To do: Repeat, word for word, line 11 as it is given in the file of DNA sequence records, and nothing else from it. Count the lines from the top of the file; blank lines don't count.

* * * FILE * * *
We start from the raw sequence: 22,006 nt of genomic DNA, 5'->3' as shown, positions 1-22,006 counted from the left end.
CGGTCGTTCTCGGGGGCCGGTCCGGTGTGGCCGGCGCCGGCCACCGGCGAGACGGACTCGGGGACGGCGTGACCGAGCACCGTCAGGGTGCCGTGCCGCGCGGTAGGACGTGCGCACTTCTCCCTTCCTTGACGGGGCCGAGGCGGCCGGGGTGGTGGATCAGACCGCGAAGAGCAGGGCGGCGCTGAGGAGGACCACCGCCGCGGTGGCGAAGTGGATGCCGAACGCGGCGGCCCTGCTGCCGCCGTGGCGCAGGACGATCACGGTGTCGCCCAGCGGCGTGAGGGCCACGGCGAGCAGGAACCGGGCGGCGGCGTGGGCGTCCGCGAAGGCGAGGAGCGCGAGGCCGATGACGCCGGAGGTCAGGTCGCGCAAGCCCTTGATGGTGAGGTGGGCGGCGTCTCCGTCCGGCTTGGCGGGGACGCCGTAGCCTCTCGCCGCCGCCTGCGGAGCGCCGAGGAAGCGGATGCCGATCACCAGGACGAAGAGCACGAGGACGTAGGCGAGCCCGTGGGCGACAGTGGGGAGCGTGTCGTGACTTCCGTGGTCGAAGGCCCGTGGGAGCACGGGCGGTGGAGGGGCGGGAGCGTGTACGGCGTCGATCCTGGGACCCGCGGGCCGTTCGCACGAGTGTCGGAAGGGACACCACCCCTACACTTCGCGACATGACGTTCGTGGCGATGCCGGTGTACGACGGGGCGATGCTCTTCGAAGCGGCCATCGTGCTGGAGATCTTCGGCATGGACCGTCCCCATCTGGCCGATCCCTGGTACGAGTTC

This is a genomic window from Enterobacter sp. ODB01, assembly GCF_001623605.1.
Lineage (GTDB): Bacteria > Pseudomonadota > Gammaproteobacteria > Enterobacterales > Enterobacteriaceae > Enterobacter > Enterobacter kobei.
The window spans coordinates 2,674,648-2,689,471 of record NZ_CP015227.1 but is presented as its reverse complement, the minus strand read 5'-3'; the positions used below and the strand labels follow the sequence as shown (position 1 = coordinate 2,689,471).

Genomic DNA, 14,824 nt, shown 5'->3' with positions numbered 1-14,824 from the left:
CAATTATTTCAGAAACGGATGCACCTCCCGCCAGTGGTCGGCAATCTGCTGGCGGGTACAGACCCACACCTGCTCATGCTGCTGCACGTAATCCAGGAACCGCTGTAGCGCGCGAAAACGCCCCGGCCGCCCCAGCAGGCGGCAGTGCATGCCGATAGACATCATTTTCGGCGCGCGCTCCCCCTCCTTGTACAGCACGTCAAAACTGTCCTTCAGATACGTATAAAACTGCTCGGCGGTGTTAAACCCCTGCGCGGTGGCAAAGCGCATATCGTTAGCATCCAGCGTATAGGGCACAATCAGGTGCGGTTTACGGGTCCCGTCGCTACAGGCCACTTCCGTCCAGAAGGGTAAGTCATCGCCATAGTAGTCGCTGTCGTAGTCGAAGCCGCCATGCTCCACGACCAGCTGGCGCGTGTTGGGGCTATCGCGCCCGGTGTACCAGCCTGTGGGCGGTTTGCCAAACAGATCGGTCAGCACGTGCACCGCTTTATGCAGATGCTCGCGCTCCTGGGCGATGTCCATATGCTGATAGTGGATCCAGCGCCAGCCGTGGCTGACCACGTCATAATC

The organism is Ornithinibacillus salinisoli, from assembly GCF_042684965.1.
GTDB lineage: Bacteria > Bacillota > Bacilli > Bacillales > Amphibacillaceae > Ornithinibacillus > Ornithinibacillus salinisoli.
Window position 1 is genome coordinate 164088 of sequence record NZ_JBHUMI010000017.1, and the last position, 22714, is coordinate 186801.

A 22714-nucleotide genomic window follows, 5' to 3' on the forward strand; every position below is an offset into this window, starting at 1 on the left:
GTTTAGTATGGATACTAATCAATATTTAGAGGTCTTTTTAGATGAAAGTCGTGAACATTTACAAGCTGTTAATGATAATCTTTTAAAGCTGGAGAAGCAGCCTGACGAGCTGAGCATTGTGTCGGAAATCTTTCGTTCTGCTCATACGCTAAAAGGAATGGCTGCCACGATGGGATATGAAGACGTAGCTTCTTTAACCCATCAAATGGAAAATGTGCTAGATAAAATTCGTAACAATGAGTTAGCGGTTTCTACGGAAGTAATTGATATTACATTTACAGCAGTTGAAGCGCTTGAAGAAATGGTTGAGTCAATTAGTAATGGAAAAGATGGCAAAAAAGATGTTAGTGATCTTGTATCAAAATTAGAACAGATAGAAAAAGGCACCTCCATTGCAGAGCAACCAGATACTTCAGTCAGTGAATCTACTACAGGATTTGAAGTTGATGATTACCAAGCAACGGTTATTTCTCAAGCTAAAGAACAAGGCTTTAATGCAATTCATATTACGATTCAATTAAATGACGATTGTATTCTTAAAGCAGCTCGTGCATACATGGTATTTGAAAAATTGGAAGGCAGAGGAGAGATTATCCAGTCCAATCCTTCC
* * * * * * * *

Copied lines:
A 22714-nucleotide genomic window follows, 5' to 3' on the forward strand; every position below is an offset into this window, starting at 1 on the left: